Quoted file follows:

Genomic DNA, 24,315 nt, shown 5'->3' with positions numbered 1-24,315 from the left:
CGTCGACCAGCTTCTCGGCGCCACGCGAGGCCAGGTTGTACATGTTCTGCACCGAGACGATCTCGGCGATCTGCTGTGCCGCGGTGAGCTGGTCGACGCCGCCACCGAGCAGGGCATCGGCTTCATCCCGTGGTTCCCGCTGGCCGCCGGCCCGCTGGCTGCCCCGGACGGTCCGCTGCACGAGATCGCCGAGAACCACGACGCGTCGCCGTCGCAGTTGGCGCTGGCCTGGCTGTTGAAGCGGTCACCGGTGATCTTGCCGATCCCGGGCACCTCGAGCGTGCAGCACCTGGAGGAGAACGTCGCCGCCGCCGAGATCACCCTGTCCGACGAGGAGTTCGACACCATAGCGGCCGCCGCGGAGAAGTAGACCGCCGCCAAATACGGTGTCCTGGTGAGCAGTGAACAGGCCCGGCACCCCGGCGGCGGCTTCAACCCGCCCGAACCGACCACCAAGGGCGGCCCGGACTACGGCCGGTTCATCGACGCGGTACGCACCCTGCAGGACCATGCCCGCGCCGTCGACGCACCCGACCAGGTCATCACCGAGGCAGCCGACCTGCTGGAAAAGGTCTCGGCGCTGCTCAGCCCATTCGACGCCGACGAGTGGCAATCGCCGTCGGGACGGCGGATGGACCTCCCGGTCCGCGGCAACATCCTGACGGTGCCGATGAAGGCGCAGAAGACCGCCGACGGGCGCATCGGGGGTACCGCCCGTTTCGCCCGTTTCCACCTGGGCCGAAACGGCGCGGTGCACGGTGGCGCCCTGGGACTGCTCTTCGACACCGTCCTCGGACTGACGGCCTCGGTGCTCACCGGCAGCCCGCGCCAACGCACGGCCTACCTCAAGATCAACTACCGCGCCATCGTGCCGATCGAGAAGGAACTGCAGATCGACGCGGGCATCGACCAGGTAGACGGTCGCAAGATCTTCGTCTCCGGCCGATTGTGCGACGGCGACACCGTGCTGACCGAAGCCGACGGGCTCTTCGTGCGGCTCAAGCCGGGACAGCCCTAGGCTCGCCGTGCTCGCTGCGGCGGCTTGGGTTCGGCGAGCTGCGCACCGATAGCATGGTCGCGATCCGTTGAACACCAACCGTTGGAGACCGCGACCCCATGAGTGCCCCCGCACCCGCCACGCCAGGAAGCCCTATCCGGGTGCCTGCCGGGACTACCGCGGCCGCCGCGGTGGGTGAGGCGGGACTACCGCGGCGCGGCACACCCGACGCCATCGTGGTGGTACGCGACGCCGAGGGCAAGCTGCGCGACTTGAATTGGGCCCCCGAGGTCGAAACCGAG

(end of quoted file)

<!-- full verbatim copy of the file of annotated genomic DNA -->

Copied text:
Genomic DNA, 24,315 nt, shown 5'->3' with positions numbered 1-24,315 from the left:
CGTCGACCAGCTTCTCGGCGCCACGCGAGGCCAGGTTGTACATGTTCTGCACCGAGACGATCTCGGCGATCTGCTGTGCCGCGGTGAGCTGGTCGACGCCGCCACCGAGCAGGGCATCGGCTTCATCCCGTGGTTCCCGCTGGCCGCCGGCCCGCTGGCTGCCCCGGACGGTCCGCTGCACGAGATCGCCGAGAACCACGACGCGTCGCCGTCGCAGTTGGCGCTGGCCTGGCTGTTGAAGCGGTCACCGGTGATCTTGCCGATCCCGGGCACCTCGAGCGTGCAGCACCTGGAGGAGAACGTCGCCGCCGCCGAGATCACCCTGTCCGACGAGGAGTTCGACACCATAGCGGCCGCCGCGGAGAAGTAGACCGCCGCCAAATACGGTGTCCTGGTGAGCAGTGAACAGGCCCGGCACCCCGGCGGCGGCTTCAACCCGCCCGAACCGACCACCAAGGGCGGCCCGGACTACGGCCGGTTCATCGACGCGGTACGCACCCTGCAGGACCATGCCCGCGCCGTCGACGCACCCGACCAGGTCATCACCGAGGCAGCCGACCTGCTGGAAAAGGTCTCGGCGCTGCTCAGCCCATTCGACGCCGACGAGTGGCAATCGCCGTCGGGACGGCGGATGGACCTCCCGGTCCGCGGCAACATCCTGACGGTGCCGATGAAGGCGCAGAAGACCGCCGACGGGCGCATCGGGGGTACCGCCCGTTTCGCCCGTTTCCACCTGGGCCGAAACGGCGCGGTGCACGGTGGCGCCCTGGGACTGCTCTTCGACACCGTCCTCGGACTGACGGCCTCGGTGCTCACCGGCAGCCCGCGCCAACGCACGGCCTACCTCAAGATCAACTACCGCGCCATCGTGCCGATCGAGAAGGAACTGCAGATCGACGCGGGCATCGACCAGGTAGACGGTCGCAAGATCTTCGTCTCCGGCCGATTGTGCGACGGCGACACCGTGCTGACCGAAGCCGACGGGCTCTTCGTGCGGCTCAAGCCGGGACAGCCCTAGGCTCGCCGTGCTCGCTGCGGCGGCTTGGGTTCGGCGAGCTGCGCACCGATAGCATGGTCGCGATCCGTTGAACACCAACCGTTGGAGACCGCGACCCCATGAGTGCCCCCGCACCCGCCACGCCAGGAAGCCCTATCCGGGTGCCTGCCGGGACTACCGCGGCCGCCGCGGTGGGTGAGGCGGGACTACCGCGGCGCGGCACACCCGACGCCATCGTGGTGGTACGCGACGCCGAGGGCAAGCTGCGCGACTTGAATTGGGCCCCCGAGGTCGAAACCGAG